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Paying tuition with a credit card: Is it possible?
Your school may accept credit cards — but watch out for extra fees.
Updated . What changed?
It’s common to pay for college tuition with a check — but can you pay with a credit card?
The answer: It depends on your school. Here’s what to look out for when considering paying with plastic.
Can you pay tuition with a credit card?
Policies vary by school, but many colleges allow tuition payments via credit card. The best option is to contact the bursar’s or registrar’s office at your school and ask if credit card payments are allowed.
Another alternative is to Google the answer yourself. Here’s how:
- Type the university name followed by tuition credit card in Google’s search bar.
- The first result on Google will often have the answer whether that particular university accepts credit card payments.
Should you pay for your tuition with a credit card?
This largely depends on your financial situation and whether the university charges any fees for credit card payments. If the university doesn’t charge credit card fees and you have a rewards card, paying your tuition with plastic is definitely worth considering.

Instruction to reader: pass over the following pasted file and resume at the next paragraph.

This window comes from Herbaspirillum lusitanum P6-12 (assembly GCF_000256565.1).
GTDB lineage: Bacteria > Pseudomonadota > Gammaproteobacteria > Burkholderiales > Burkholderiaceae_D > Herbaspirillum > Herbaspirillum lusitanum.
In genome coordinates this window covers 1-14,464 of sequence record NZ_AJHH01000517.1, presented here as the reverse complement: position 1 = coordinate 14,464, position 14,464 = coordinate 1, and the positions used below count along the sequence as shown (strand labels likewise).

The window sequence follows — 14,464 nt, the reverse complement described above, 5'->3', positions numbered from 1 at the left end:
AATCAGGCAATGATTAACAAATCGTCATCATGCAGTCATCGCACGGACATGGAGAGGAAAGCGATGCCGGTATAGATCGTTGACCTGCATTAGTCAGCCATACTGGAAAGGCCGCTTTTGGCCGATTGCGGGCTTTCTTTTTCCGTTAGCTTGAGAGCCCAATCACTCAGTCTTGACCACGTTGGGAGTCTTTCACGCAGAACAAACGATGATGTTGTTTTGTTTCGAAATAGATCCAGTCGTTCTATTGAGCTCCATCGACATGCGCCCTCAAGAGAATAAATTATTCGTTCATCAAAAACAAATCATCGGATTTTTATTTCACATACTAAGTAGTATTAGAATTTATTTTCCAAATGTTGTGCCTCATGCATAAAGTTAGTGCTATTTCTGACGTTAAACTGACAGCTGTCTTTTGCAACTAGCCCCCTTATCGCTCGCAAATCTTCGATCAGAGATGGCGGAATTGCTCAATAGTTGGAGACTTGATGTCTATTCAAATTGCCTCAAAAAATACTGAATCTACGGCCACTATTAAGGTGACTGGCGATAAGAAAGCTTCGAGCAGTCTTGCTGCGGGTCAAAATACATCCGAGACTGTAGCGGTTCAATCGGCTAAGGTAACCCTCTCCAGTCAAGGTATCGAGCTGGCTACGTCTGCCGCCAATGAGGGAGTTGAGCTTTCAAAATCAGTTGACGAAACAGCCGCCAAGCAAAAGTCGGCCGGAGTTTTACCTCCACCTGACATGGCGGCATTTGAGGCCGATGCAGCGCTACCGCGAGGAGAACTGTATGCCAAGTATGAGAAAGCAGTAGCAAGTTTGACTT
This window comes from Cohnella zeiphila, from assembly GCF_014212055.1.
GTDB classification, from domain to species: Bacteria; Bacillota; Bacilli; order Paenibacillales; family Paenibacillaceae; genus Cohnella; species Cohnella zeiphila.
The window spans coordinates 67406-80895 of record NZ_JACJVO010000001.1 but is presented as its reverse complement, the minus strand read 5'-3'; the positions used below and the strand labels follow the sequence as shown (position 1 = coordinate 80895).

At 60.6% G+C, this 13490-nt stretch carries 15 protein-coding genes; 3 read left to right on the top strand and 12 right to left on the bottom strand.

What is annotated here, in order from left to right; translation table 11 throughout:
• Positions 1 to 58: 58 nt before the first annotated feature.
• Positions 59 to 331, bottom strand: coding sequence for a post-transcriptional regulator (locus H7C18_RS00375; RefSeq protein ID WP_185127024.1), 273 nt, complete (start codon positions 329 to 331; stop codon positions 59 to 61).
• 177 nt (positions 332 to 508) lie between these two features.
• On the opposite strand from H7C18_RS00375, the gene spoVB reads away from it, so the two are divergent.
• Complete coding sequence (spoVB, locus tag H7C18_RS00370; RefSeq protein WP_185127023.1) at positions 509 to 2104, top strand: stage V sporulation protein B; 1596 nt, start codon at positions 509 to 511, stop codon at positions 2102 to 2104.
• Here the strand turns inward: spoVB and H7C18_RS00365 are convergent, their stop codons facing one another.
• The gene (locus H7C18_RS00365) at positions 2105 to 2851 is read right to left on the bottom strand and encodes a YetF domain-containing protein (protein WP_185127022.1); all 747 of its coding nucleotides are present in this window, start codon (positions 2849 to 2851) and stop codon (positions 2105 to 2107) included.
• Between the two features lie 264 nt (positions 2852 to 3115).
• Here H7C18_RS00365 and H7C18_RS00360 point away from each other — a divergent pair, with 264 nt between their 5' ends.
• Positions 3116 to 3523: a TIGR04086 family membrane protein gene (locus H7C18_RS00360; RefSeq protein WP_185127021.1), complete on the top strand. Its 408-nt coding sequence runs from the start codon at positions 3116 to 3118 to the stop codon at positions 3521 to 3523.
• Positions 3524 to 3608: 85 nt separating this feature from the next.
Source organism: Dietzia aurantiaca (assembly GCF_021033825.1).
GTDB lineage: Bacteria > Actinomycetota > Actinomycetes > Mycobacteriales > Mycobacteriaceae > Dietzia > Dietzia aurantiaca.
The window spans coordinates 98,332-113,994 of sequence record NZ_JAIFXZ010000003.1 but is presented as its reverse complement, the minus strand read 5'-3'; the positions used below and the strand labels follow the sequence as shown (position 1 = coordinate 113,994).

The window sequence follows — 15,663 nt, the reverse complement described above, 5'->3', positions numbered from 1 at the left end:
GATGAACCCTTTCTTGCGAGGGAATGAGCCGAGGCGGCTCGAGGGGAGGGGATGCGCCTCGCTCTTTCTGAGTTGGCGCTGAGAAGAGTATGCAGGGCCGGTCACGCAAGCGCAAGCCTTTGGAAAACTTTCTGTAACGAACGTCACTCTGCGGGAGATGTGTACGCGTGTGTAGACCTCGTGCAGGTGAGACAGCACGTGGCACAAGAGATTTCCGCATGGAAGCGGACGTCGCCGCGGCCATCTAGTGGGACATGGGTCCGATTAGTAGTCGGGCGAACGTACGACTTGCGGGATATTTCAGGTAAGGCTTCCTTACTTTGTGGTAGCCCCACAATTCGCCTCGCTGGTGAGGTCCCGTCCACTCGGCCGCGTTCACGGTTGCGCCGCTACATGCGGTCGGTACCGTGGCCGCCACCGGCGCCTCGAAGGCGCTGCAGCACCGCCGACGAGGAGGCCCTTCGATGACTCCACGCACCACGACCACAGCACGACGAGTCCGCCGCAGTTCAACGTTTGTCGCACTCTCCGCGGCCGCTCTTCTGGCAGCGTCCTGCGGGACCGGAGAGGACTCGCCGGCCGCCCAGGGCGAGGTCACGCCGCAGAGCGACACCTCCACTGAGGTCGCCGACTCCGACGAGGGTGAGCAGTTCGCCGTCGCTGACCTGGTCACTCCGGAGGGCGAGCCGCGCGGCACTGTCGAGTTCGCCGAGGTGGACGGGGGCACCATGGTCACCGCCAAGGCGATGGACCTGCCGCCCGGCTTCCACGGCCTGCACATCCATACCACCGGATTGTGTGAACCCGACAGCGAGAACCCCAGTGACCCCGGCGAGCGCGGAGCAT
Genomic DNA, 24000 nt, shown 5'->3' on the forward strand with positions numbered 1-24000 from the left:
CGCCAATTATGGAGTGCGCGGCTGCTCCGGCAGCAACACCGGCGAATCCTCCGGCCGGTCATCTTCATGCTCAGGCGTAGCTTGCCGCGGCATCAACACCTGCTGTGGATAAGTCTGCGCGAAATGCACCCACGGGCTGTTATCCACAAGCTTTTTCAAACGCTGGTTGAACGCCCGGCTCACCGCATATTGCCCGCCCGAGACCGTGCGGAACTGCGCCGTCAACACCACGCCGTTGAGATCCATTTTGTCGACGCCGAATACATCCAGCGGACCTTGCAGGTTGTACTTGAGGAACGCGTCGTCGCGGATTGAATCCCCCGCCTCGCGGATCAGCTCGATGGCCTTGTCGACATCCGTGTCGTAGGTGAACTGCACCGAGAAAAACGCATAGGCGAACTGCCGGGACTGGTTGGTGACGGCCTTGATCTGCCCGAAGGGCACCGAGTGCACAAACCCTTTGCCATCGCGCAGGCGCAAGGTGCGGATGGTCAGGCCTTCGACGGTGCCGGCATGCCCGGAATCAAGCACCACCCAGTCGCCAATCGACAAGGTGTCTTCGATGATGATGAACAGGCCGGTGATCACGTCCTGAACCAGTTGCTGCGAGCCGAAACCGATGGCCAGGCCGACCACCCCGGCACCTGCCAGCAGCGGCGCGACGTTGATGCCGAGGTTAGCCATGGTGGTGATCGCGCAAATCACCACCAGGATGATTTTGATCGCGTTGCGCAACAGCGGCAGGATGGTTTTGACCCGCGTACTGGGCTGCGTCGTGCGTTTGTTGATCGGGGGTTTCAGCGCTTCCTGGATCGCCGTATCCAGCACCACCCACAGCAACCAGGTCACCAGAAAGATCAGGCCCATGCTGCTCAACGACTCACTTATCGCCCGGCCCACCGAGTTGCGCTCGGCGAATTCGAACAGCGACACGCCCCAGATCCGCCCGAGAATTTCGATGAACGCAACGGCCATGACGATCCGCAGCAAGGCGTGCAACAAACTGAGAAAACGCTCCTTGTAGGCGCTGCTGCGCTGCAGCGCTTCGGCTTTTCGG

What to watch out for
As said before, paying your tuition with a credit card can cost you extra. But there are other downsides as well. Here’s what to keep an eye on:
- Credit card fees. Unfortunately, many schools will add a 2% to 3% surcharge when you use a credit card for school tuition. While that doesn’t sound like much, it can hurt: On a $5,000 tuition bill, you could pay around $150 just in credit card fees.
- Credit card interest
The average credit card APR is around 17%, which works against you for a big-ticket purchase such as tuition. You don’t want thousands of dollars of tuition to rack up interest at this rate, as this could put you deep in debt.
- No payment flexibility. With a credit card, payments are usually inflexible: You must make at least the minimum payment on time, or you’ll probably get a late fee and potentially a hit to your credit score.
- It could hurt your credit score. Missing a payment isn’t the only thing that can hurt your credit. Making a large purchase with your card increases your utilization ratio. If the ratio goes above 30%, it could negatively affect your credit score.
Why your college adds a credit card surcharge
It’s usually free for consumers to pay with a credit card. But anyone accepting a credit card payment must pay a fee of 2% to 3% of the purchase to their credit card processor.
This includes your school, which could rack up millions of dollars in credit card fees for high-cost tuition. Rather than eat these fees, your university may pass them on to you.
Universities that don’t charge a processing fee
Most of the top 100 national universities will charge a credit card fee when you pay your tuition. However, there are a few that don’t have credit card fees:
- State University of New York (SUNY) Binghamton
- SUNY Stony Brook
- SUNY College of Environmental Science and Forestry
- SUNY Buffalo
Benefits of paying tuition with a credit card